by Dan Jakopovich
In this paper, I will try to provide an integrated analysis of the British National Party as a political organisation and a political movement. I will begin by analysing its political evolution after the split from National Front, through the long period of John Tyndall’s neo-Nazi leadership of the party, to its current modernising phase under the leadership of Nick Griffin. This second part of my analysis will deal with the causes of the BNP’s relative success (which I will examine through the perspective of “demand side” and “supply side” factors), and a basic assessment of the space that exists for its growth. I posit that – while Europe-wide statistical research of far Right development remains in many ways inconclusive – there are some indications (such as the convergence of main parties, the relative “crisis of legitimation“, and its possible augmentation in the course of the economic crisis) which seem to indicate there is considerable space for far Right growth.
This inquiry into the BNP’s modern trajectories will also entail an analysis of its present ideological nature. Here I will (among other things) show that, despite certain adjustments, BNP nonetheless remains informed by various fascist motifs, and can be defined as racist and “nativist” (I will explain this concept later). Finally, I will broadly indicate what a successful progressive response to the rising far Right challenge might have to look like.
THE EARLY DAYS
The central precursor to the BNP was the neo-Nazi British National Front (formed in 1967), which drew most of its support from urban working-class areas with high levels of immigrant populations. (1) As the National Front lost momentum through electoral failure and internal instability, the BNP was established in 1982 as an openly and fiercely fascist, racist, anti-Semitic party.
It held several of its annual “Remembrance Day“ rallies in York, the site of violent pogroms against Jews in the 12th century, which it presented as a historic site of national resistance to “alien money-lenders“. (2) The BNP’s leader John Tyndall openly wrote: “By his systemic attack on all European culture the Jew is polluting and destroying the European soul… If the European soul is to be recovered in our country and throughout Europe, it can only be by the elimination of this cankerous microbe in our midst“. (3) At a 1962 rally, he even referred to Jews as a “poisonous maggot feeding on a body in an advanced state of decay“ (4), and kept close ties to German neo-Nazis. (5) Moreover, in his pamphlet The Authoritarian State, he quoted from the Protocols of the Elders of Zion to attack democracy as a “modern farce“ perpetrated by Jews to ensure their domination.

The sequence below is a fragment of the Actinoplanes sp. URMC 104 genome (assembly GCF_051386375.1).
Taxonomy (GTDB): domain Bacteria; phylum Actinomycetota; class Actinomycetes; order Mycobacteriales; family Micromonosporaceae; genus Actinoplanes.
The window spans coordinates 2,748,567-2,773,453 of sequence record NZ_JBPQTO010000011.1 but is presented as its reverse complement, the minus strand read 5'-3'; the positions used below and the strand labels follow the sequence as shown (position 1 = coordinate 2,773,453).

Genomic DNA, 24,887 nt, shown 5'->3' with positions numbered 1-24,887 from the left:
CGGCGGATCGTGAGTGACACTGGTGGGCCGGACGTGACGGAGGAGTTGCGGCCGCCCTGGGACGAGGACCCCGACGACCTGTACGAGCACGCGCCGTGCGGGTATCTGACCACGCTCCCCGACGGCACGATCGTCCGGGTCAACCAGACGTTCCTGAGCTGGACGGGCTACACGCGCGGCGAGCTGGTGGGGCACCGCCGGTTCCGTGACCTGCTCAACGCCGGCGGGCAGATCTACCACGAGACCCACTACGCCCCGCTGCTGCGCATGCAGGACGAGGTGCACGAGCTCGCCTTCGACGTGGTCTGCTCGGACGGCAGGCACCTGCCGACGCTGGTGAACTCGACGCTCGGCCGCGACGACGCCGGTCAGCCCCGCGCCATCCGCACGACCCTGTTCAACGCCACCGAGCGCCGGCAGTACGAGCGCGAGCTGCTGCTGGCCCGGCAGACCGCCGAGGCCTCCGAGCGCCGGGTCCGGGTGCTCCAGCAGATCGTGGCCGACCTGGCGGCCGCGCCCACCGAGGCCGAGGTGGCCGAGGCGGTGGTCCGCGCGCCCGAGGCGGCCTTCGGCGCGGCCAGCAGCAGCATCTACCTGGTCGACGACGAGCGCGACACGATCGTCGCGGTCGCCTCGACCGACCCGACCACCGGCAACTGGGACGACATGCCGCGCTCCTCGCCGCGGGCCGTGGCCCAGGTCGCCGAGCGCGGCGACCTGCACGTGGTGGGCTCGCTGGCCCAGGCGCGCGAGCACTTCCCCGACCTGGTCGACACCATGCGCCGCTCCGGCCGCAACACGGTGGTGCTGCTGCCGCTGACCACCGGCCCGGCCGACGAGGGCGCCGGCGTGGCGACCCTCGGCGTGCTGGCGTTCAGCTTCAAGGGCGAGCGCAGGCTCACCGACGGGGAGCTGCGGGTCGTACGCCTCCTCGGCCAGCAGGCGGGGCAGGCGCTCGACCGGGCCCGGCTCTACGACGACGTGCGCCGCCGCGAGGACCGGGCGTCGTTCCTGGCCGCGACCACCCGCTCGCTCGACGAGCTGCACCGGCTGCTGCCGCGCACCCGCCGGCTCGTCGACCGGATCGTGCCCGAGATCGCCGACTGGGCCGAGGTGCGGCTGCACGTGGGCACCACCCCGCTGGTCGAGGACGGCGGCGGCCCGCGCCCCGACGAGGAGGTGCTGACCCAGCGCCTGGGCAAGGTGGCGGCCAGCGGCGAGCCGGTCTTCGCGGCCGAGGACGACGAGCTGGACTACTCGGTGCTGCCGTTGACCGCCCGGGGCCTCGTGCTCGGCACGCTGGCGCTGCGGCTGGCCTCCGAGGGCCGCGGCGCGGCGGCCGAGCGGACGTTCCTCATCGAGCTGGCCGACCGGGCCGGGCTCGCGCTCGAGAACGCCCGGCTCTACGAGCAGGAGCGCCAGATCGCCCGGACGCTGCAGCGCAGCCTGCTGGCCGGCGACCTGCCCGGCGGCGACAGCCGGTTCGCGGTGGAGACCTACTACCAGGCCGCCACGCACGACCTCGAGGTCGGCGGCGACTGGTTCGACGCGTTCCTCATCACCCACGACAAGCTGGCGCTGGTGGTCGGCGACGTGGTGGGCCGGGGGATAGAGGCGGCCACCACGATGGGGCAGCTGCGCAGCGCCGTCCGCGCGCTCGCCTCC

Tyndall formed an “elite“ activist body called “Spearhead“ in the early 1960’s, inspired by fascist (and indeed Nazi) paramilitary formations, and its training sessions included the simulation of attacks on a tower in Surrey, as well as the handling of explosives. (6) Tyndall and the current BNP chairman Nick Griffin were even introduced to and apparently cooperated with an Italian far Right terrorist group which was in exile in London. (7) A similar indication of the BNP’s ties with terrorist activity included the case of Richard Edmonds, Tyndall’s deputy, who was convicted for smashing Nelson Mandela’s statue in London, and has also been implicated in the distribution of over 100,000 copies of Holocaust News, a “Centre for Historical Review“ (BNP front) newsletter which asserted that Holocaust is a myth. Additionally, the former BNP’s youth officer and a close associate to both Tyndall and Griffin, Tony Lecomber, was convicted in 1986 for handling explosives.(8)
The authoritarian and fascist streak was further manifested through the party’s internal organisation, and Tyndall’s attempts to establish a centralist decision-making structure vested in the unitary executive of the party Chairman. Similarly, BNP advocated in favour of drastically increasing the powers of the Prime Minister (in accordance with the unitary executive doctrine), and even proposed that he be elected for an indefinite period of time.(9) The first statement of the BNP’s principles and politics certainly went beyond general far Right issues such as ethnic homogeneity, independent national defence, economic nationalism, law and order etc. to include extreme policies such as compulsory repatriation. It stated: “Immigration into Europe by non-Europeans…should be terminated forthwith, and we should organise a massive programme of repatriation and resettlement overseas of those peoples of non-European origin already resident in this country.” (10) The party’s radical Right wing ideology was further expressed in its 1983 election manifesto, which stated that “a revolutionary spirit and method must pervade not only the economy, but the whole apparatus of government and national leadership, indeed the whole of society.“ (11)
While a certain “mimethic” Nazi element in Tyndall’s BNP is indisputable (considering the party’s pro-Germanic biological racism and Jewish conspiracy theory, as well as its dictatorial predilections and connections to extreme Right, “direct action“ tendencies, and in particular considering the overt worship of Hitler), the party at the time could be better described as an amalgam of “neo-fascist“ and “neo-Nazi” influences, at least if we follow Roger Griffin’s categorisation which defines “neo-Nazi“ ideology as a more rigid and direct copy or emulation of interwar Nazism. The BNP, on the other hand, already belonged to those formations which introduce “original themes or cultural idioms into major interwar permutations, or reject them altogether in the name of entirely new rationales.“ (12)